Couple State's high-level dysfunction with the timing of Dantonio's departure and the sky-high expectations of Spartan Nation, and it should come as little surprise that Beekman's Plan B reportedly culminated in him dropping a very large pile of dough on Tucker. Offering the new guy a deal he couldn't refuse is one way to forestall the national embarrassment of being spurned by the second of State's top three candidates. 

Who could blame Fickell, a 46-year-old outsider and Ohio State Buckeye, from looking in and seeing a bureaucratic morass at State and the prospect of NCAA issues he didn’t create? The question answers itself, to the extent the deniers on the banks of the Red Cedar are willing to concede it.

Mosallam had it right Tuesday when he told 97.1 The Ticket's Jamey and Stoney show: "At the end of the day, we can’t make somebody come here. So we want somebody that wants to be here, that understands Michigan State, that wants to do everything they can to get here. It’s very, very important for a job like this."

Absolutely right. What, precisely, would give the guy who "wants to be here" confidence that he's not inheriting a situation set up for failure? State's trustees are legendary for being meddlesome, especially with football program. The administration is struggling with the aftermath of the Nassar scandal, with mending frayed relations with affected constituencies, students and the faculty.

And the possibility that allegations of NCAA rule-breaking by Dantonio, leveled in the wrongful termination suit by former assistant Curtis Blackwell, could result in sanctions against the program that in big-time college football have implications for recruiting and results on the field.

Formally, State follows a process for such high-level hires as head football coaches that culminates in trustee approval, meaning the board technically is not involved in the search process. Once the pricey hire is approved by the trustees, the coach's employment contract is signed by the president.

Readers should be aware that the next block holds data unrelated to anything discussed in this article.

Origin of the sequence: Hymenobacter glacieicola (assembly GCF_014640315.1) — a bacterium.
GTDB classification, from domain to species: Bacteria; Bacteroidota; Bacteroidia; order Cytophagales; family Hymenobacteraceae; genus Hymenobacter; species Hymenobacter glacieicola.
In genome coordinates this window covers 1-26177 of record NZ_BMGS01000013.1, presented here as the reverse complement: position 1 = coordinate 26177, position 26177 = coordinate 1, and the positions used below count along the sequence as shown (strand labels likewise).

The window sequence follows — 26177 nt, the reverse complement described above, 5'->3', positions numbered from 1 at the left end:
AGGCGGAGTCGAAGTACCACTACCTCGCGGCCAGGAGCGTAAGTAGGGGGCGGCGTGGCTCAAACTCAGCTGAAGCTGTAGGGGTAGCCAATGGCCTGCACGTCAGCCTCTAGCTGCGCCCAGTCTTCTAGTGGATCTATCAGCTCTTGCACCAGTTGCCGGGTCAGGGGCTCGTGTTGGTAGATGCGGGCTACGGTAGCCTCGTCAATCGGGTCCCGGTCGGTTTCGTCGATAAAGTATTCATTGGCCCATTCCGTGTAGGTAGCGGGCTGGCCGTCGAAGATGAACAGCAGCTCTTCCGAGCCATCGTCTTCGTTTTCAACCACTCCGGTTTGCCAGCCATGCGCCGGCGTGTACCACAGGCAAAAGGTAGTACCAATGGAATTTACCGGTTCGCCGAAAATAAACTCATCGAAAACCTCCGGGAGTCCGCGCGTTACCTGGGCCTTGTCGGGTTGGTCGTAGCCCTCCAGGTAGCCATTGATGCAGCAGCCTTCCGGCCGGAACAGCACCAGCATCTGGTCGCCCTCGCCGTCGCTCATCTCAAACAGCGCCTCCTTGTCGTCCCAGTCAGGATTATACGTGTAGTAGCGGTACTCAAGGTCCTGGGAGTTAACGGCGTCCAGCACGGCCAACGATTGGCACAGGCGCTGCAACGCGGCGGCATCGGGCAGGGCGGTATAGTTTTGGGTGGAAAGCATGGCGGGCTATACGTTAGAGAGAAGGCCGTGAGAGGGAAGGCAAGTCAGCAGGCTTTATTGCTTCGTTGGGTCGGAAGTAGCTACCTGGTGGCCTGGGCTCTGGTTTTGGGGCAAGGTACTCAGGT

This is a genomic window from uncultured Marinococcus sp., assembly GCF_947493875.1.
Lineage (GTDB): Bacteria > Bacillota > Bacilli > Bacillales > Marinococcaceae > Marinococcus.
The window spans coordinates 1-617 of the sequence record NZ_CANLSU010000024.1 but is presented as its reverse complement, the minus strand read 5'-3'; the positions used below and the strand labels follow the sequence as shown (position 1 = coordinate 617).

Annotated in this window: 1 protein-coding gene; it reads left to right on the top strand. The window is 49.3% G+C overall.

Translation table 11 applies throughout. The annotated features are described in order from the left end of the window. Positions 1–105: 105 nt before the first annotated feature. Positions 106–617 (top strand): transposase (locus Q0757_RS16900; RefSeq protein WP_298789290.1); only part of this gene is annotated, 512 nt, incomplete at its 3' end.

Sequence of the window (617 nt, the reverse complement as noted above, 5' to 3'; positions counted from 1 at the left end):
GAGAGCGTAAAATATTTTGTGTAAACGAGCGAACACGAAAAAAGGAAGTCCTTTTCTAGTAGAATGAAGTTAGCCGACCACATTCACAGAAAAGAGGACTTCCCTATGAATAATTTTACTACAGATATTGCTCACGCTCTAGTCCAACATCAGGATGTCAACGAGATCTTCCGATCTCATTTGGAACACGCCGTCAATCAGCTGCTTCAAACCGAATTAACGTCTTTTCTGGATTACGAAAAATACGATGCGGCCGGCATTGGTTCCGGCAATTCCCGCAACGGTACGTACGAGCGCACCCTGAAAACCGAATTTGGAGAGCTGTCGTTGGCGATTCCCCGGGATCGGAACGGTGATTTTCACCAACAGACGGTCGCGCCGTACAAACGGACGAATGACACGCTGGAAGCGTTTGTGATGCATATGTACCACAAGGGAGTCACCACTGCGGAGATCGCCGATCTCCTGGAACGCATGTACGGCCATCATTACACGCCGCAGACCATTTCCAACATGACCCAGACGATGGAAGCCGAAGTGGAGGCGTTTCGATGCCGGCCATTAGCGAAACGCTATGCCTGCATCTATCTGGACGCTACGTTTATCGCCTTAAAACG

"My job is to evaluate the AD’s recommendation, to give a thumbs-up or thumbs-down and then the AD gets evaluated on the performance of that coach," Mosallam told 97.1 The Ticket. "That’s really all our role is."

In theory, maybe. But we're talking about Michigan State here, where trustees seldom resist publicly commandeering the next controversy to remind everyone who's really in charge atop Spartan Nation.

When legendary Alabama coach Nick Saban led the Spartans from 1995 to 1999, his roster included an Academic All-American lineman from Dearborn named Brian Mosallam. Saban is reported to have played an unofficial consulting role in the search for Dantonio's replacement — after, The Detroit News reports, the winner of six national championships called an acquaintance at Michigan State to offer his help.

I wonder who that was?

daniel.howes@detroitnews.com

(313) 222-2106

Daniel Howes’ column runs most Tuesdays, Thursdays and Fridays. Follow him on Twitter @DanielHowes_TDN. Or listen to his Saturday podcasts at detroitnews.com or on Michigan Radio, 91.7 FM.